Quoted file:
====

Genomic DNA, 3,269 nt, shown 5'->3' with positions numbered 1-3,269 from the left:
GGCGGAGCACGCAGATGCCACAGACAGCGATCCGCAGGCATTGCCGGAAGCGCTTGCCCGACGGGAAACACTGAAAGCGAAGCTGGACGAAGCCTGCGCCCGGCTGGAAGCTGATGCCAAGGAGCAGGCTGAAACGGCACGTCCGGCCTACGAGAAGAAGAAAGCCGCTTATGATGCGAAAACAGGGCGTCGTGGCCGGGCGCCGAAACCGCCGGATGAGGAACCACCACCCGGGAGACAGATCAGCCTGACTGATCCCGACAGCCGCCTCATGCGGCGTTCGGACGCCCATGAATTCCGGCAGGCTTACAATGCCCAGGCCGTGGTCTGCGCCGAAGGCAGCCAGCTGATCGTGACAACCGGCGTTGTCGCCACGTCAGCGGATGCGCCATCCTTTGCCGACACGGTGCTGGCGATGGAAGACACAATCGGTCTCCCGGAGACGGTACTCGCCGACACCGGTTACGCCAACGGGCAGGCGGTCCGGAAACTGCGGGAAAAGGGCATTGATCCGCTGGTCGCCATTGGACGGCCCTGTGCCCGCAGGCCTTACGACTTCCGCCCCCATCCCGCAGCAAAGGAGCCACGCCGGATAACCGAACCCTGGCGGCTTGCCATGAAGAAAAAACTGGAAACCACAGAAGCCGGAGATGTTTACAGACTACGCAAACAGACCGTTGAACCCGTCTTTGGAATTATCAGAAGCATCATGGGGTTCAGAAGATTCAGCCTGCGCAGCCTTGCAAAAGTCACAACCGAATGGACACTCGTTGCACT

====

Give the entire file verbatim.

Genomic DNA, 3,269 nt, shown 5'->3' with positions numbered 1-3,269 from the left:
GGCGGAGCACGCAGATGCCACAGACAGCGATCCGCAGGCATTGCCGGAAGCGCTTGCCCGACGGGAAACACTGAAAGCGAAGCTGGACGAAGCCTGCGCCCGGCTGGAAGCTGATGCCAAGGAGCAGGCTGAAACGGCACGTCCGGCCTACGAGAAGAAGAAAGCCGCTTATGATGCGAAAACAGGGCGTCGTGGCCGGGCGCCGAAACCGCCGGATGAGGAACCACCACCCGGGAGACAGATCAGCCTGACTGATCCCGACAGCCGCCTCATGCGGCGTTCGGACGCCCATGAATTCCGGCAGGCTTACAATGCCCAGGCCGTGGTCTGCGCCGAAGGCAGCCAGCTGATCGTGACAACCGGCGTTGTCGCCACGTCAGCGGATGCGCCATCCTTTGCCGACACGGTGCTGGCGATGGAAGACACAATCGGTCTCCCGGAGACGGTACTCGCCGACACCGGTTACGCCAACGGGCAGGCGGTCCGGAAACTGCGGGAAAAGGGCATTGATCCGCTGGTCGCCATTGGACGGCCCTGTGCCCGCAGGCCTTACGACTTCCGCCCCCATCCCGCAGCAAAGGAGCCACGCCGGATAACCGAACCCTGGCGGCTTGCCATGAAGAAAAAACTGGAAACCACAGAAGCCGGAGATGTTTACAGACTACGCAAACAGACCGTTGAACCCGTCTTTGGAATTATCAGAAGCATCATGGGGTTCAGAAGATTCAGCCTGCGCAGCCTTGCAAAAGTCACAACCGAATGGACACTCGTTGCACT